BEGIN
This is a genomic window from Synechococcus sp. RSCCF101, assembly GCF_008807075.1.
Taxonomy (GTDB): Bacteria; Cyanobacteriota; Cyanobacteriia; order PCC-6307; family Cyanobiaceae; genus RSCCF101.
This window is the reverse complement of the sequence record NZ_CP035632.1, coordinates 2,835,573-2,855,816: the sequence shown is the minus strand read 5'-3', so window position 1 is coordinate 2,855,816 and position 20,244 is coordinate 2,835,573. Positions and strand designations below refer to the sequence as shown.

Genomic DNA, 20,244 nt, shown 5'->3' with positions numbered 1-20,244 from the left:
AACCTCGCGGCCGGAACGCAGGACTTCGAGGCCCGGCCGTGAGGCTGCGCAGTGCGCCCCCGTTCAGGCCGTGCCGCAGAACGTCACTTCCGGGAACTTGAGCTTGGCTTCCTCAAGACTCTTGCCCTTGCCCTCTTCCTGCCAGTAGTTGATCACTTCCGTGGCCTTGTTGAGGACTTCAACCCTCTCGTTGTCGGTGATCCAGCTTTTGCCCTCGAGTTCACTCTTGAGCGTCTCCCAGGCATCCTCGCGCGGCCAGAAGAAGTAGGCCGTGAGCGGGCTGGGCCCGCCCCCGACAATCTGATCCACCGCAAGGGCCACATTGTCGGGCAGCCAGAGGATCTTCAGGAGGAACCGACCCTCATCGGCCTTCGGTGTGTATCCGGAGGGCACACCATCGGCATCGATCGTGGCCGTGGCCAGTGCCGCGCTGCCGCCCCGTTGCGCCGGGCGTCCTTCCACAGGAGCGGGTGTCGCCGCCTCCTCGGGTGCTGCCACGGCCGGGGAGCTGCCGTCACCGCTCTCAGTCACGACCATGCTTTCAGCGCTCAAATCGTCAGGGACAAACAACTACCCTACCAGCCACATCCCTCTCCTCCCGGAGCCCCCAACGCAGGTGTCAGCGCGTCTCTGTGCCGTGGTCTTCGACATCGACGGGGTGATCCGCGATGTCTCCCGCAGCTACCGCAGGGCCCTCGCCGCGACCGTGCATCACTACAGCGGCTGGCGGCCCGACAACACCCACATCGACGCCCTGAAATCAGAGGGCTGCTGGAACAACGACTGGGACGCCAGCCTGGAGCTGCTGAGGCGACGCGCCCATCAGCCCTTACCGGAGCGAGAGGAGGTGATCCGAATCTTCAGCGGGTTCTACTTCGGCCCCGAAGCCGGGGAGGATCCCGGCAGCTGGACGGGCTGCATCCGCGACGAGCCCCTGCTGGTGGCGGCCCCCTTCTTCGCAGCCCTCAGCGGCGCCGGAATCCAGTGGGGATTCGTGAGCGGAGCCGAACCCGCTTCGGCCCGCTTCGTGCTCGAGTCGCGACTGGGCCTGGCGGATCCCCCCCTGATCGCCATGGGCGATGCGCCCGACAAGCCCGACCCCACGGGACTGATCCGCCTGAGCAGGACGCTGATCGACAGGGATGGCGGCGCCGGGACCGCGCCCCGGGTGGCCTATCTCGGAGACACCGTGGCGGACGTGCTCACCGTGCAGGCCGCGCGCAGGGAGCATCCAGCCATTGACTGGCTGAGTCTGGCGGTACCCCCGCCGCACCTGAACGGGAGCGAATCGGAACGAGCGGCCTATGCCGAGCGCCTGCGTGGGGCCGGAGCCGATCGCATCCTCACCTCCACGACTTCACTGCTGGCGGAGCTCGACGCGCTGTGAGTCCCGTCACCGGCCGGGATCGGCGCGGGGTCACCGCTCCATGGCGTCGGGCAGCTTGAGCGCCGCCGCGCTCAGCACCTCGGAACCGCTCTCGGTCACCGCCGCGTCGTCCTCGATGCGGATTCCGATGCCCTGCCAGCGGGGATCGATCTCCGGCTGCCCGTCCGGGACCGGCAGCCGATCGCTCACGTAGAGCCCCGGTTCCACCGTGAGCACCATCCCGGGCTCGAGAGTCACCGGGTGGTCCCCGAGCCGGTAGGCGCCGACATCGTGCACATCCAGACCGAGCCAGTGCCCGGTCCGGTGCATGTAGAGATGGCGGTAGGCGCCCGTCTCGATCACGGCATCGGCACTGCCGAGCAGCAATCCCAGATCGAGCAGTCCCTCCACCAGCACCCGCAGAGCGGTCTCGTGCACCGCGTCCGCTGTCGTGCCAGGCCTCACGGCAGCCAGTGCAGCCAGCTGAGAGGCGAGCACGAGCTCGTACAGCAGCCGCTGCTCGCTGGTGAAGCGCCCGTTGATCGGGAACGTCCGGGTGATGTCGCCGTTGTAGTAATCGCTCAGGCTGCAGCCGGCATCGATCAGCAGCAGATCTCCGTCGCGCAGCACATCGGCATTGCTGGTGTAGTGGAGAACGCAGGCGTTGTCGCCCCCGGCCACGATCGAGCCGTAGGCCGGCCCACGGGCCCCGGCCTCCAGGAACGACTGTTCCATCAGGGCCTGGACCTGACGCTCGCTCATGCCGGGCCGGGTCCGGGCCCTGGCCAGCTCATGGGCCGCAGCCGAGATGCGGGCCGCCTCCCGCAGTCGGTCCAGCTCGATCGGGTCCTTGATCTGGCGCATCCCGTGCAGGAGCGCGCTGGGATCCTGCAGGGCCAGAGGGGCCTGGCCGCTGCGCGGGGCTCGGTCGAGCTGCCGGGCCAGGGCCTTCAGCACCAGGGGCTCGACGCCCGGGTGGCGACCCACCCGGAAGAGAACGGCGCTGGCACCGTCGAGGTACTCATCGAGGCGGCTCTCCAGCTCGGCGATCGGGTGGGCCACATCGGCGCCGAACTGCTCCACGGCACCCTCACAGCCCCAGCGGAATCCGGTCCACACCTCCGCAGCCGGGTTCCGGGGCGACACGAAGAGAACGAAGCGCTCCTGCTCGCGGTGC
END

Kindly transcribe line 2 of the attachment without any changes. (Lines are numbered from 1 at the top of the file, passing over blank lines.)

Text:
Taxonomy (GTDB): Bacteria; Cyanobacteriota; Cyanobacteriia; order PCC-6307; family Cyanobiaceae; genus RSCCF101.